The most Pittsburgh thing you could do might be ride an incline up its very steep hill. Perform a feat of athletic prowess at the top. (Amateur to pro to whatever works, all good.)

And now, your blistering guitar solo!

The rest of the Pittsburgh roommate lowdown:

  • Pittsburgh is in west central Pennsylvania, in the foothills of the Allegheny Mountains, where the Monongahela and Allegheny Rivers meet as the Ohio River. This is called "The Point," which is also a large fountain downtown in Point State Park.
  • second most populated city in Pennsylvania, with 300,000 in the city and about 2.4 million in the greater metro
  • summers are warm and sunny, winters are cool and variable, with intermittent freezing and thawing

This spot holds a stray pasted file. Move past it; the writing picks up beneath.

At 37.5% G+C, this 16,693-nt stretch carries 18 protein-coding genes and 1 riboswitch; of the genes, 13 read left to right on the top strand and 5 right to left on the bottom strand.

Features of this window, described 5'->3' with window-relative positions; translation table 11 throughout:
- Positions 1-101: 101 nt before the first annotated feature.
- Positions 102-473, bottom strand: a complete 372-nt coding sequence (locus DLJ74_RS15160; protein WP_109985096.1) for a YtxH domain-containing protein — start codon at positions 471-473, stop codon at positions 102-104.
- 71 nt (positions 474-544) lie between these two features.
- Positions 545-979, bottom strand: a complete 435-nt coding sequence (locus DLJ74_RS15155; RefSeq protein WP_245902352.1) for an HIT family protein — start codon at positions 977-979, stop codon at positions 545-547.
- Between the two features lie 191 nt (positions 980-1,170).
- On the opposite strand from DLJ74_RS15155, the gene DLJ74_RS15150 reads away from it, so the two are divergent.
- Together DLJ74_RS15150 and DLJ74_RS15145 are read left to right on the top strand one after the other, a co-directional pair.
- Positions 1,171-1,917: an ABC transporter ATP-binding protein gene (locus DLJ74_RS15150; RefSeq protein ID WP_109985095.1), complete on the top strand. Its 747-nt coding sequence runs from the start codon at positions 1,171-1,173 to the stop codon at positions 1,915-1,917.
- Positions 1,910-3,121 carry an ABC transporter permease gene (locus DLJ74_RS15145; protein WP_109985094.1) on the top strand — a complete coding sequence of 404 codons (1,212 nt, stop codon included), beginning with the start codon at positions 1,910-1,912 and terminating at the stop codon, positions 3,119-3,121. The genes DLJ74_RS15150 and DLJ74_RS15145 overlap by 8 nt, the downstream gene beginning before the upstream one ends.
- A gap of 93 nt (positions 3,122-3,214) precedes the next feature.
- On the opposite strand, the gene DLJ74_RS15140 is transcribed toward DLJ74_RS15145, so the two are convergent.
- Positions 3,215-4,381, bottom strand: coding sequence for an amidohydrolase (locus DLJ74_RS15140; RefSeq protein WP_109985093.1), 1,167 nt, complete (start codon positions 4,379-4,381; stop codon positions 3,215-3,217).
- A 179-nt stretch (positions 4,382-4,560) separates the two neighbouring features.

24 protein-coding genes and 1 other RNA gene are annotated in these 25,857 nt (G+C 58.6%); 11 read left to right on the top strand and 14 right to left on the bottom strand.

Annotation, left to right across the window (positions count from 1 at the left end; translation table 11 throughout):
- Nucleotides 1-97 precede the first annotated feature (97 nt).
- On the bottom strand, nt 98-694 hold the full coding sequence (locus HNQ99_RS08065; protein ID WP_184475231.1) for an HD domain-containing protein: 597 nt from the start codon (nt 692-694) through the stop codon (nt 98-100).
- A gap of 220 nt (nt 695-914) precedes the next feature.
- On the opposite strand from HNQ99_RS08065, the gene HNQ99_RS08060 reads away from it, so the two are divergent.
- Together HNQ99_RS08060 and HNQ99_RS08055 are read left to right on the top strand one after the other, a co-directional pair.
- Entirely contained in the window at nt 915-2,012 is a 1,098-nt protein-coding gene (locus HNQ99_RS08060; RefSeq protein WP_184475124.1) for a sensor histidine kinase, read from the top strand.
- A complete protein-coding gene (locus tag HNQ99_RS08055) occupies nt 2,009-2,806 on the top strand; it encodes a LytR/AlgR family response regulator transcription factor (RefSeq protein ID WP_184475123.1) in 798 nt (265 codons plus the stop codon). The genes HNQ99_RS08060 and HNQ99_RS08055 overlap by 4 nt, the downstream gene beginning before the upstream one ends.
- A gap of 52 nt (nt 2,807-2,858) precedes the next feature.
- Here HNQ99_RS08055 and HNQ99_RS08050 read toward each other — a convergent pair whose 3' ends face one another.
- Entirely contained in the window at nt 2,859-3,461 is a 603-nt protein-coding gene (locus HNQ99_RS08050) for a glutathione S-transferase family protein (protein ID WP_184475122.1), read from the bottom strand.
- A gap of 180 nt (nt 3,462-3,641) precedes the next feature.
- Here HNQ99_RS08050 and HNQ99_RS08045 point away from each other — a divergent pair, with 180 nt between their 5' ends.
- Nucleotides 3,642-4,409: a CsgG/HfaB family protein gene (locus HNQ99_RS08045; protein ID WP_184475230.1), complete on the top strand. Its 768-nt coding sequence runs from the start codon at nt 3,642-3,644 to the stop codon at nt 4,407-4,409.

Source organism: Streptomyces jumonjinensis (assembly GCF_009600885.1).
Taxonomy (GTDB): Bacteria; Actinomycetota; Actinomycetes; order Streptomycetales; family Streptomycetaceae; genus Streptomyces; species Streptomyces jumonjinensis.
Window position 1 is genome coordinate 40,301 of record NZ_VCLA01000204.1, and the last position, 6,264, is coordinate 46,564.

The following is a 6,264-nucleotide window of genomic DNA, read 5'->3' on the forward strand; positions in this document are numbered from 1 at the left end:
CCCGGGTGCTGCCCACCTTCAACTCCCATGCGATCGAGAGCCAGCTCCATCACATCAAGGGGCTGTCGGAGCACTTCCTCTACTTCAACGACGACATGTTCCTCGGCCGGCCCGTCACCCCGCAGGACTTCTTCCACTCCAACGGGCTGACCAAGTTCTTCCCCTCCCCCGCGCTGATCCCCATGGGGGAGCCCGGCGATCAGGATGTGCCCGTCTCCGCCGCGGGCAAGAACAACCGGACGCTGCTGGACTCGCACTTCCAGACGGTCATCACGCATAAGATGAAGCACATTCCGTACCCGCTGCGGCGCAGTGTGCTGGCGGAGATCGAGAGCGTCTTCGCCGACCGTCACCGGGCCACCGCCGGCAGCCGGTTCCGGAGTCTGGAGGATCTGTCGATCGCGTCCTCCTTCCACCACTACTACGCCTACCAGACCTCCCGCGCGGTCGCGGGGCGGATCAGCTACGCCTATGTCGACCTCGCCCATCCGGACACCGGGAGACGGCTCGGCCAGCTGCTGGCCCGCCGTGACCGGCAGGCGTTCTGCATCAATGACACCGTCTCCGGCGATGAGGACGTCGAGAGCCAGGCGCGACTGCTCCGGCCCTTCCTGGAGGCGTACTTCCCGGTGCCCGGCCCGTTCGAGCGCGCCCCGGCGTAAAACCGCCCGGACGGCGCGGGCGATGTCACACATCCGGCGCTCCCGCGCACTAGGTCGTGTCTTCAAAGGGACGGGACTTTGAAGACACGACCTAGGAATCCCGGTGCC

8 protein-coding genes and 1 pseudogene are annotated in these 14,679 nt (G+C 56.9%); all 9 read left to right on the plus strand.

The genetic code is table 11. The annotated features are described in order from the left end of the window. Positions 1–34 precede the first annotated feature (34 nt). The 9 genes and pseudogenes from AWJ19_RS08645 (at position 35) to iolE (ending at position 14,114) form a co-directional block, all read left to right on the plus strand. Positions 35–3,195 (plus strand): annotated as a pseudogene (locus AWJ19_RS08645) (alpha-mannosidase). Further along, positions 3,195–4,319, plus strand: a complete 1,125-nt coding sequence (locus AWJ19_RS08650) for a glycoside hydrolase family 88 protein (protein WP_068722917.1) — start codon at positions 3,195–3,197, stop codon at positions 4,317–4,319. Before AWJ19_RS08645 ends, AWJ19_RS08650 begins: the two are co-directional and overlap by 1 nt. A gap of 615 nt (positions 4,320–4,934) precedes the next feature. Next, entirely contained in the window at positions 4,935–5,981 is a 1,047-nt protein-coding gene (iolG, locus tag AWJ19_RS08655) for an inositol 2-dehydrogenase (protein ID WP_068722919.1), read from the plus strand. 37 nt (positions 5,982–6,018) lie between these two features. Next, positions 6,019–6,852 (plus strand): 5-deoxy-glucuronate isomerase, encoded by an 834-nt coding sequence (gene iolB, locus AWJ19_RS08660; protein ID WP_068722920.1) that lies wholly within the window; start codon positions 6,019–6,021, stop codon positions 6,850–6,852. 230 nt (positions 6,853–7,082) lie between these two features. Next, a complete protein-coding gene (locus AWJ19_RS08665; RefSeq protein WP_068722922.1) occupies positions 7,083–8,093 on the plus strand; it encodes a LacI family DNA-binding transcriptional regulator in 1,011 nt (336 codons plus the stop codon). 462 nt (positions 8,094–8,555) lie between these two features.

• 50% chance of precipitation any given day, many days are cloudy
  • home to Penn State University Beaver, Penn State University Fayette, Penn State University McKeesport, Penn State University Kensington, Saint Vincent College, University of Pittsburgh Greensburg, California University, Carlow College, Chatham College, Geneva College, La Roche College, Point Park College, Robert Morris College, Seton Hill College, Washington and Jefferson College, Carnegie Mellon University, Duquesne University, Slippery Rock University, and the University of Pittsburgh
  • Education is a major economic driver. The largest single employer is the University of Pittsburgh Medical Center, with almost 50,000 employees.
  • Locals refer to the Interstates radiating outward from downtown as the parkways.



After you're settled down, you and your roommates should experience Pittsburgh's:

  • Carnegie Museum of Natural History: 22 million specimens. That doesn't even really seem possible, but they have been collecting and conserving for over 50 years. Timed tickets are recommended.